CTSS-like proteinsComplexR-HSA-4127476 (Reactome) This CandidateSet contains sequences identified by William Pearson's analysis of Reactome catalyst entities. Catalyst entity sequences were used to identify analagous sequences that shared overall homology and active site homology. Sequences in this Candidate set were identified in an April 24, 2012 analysis.
Cathepsins B, K, L, S R-HSA-1678971 (Reactome)
FL-TLR7 dimerComplexR-HSA-188168 (Reactome)
FL-TLR9 dimerComplexR-HSA-1679073 (Reactome)
H+MetaboliteCHEBI:15378 (ChEBI)
HSP90B1 ProteinP14625 (Uniprot-TrEMBL)
LGMN ProteinQ99538 (Uniprot-TrEMBL)
Legumain/CathepsinsComplexR-HSA-1678911 (Reactome)
N-ter TLR9 dimerComplexR-HSA-1679007 (Reactome)
TLR3 ProteinO15455 (Uniprot-TrEMBL)
TLR3ProteinO15455 (Uniprot-TrEMBL)
TLR7 ProteinQ9NYK1 (Uniprot-TrEMBL)
TLR7(?-1049) ProteinQ9NYK1 (Uniprot-TrEMBL)
TLR7/8/9ComplexR-HSA-1679009 (Reactome)
TLR8 ProteinQ9NR97 (Uniprot-TrEMBL)
TLR8 dimerComplexR-HSA-188165 (Reactome)
TLR9 ProteinQ9NR96 (Uniprot-TrEMBL)
TLR9(1-?) ProteinQ9NR96 (Uniprot-TrEMBL)
TLR9(?-1032) ProteinQ9NR96 (Uniprot-TrEMBL)
UNC93B1 ProteinQ9H1C4 (Uniprot-TrEMBL)
UNC93B1ProteinQ9H1C4 (Uniprot-TrEMBL)
folded FL-TLR7/8/9 R-HSA-1679066 (Reactome)
folded FL-TLR7/8/9ComplexR-HSA-1679066 (Reactome)
intracellular TLR3/7/8/9ComplexR-HSA-1679054 (Reactome)
intracellular TLR:UNC93B1ComplexR-HSA-1678926 (Reactome)
intracellular TLR:UNC93B1ComplexR-HSA-1679067 (Reactome)

Annotated Interactions

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SourceTargetTypeDatabase referenceComment
ADPArrowR-HSA-1678944 (Reactome)


ArrowR-HSA-1678923 (Reactome)


R-HSA-1678944 (Reactome)
ATPR-HSA-1678923 (Reactome)
Apo-GP96 dimerArrowR-HSA-1678944 (Reactome)
Apo-GP96 dimerR-HSA-1678923 (Reactome)
C-ter TLR7 dimerArrowR-HSA-1678920 (Reactome)
C-ter-TLR9 dimerArrowR-HSA-1678920 (Reactome)
CNPY3ArrowR-HSA-1678944 (Reactome)
CNPY3R-HSA-1678923 (Reactome)
CTSS-like proteinsmim-catalysisR-HSA-1678981 (Reactome)
FL-TLR7 dimerArrowR-HSA-1678927 (Reactome)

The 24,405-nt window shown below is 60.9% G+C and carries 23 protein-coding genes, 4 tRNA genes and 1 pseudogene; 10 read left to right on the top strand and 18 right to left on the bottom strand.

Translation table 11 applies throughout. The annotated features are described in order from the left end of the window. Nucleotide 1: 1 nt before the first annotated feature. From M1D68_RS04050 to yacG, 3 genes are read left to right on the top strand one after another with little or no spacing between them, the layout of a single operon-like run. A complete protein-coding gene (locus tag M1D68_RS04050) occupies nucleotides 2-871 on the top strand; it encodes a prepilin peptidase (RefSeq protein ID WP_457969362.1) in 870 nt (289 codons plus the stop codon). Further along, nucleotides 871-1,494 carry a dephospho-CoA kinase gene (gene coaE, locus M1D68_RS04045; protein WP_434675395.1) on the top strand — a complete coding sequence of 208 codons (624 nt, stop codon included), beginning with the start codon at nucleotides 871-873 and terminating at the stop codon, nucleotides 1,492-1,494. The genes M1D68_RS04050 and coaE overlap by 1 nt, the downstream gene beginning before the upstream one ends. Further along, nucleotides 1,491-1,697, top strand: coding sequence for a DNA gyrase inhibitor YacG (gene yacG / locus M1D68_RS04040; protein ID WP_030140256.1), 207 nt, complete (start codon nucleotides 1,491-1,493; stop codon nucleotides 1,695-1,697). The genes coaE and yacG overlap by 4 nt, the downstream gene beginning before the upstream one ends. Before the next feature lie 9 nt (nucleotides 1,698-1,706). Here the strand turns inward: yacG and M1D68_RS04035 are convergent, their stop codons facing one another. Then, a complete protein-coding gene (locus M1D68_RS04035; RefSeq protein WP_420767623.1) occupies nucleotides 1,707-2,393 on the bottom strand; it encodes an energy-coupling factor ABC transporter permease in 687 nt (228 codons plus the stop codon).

FL-TLR7 dimerR-HSA-1678920 (Reactome)
FL-TLR9 dimerArrowR-HSA-1678927 (Reactome)
FL-TLR9 dimerR-HSA-1678920 (Reactome)
FL-TLR9 dimerR-HSA-1678981 (Reactome)
H+ArrowR-HSA-1678920 (Reactome)
Legumain/Cathepsinsmim-catalysisR-HSA-1678920 (Reactome)
N-ter TLR9 dimerArrowR-HSA-1678981 (Reactome)
R-HSA-1678920 (Reactome) Endosome maturation (acidification) is required for both the activation of TLR9 and TLR7 through proteolytic cleavage and the disassembly of pathogens, thereby releasing the TLR ligands within them. TLR7 and TLR9 are cleaved within their ectodomains by pH-sensitive cysteine endopeptidases. Cathepsins (CTS) B, K, L, and S, and asparagine endopeptidase (AEP, also known as legumain) have been implicated in endolysosomal TLR processing, however, several groups have reported somewhat controversial results on the role of specific proteases (Matsumoto F et al 2008, Park B et al 2008, Ewald SE et al 2008, Ewald SE et al 2011, Sepulveda FE et al 2009).

One study showed that TLR9 proteolysis is a multistep process with the initial cleavage that can be mediated by AEP or multiple members of the cathepsin family. The second event is mediated exclusively by cathepsins. TLR7 and TLR3 were reported to be cleaved in a similar manner (Ewald SE et al 2011). Cleavage of TLR3 is not shown in this reaction, since other studies demonstrated that the N-terminal region of TLR3 ectodomain was implicated in ligand binding, suggesting that TLR3 may function as a full-length receptor (Liu L et al 2008, Tokisue T et al 2008).

Both full-length receptor and cleaved fragment corresponding to the C-terminal part of TLR9 were capable to bind ligand, however only the processed form (TLR9 C-ter, aa 471-1032) was shown to bind MyD88 and induce signaling in different mouse cells (Ewald SE et al 2008).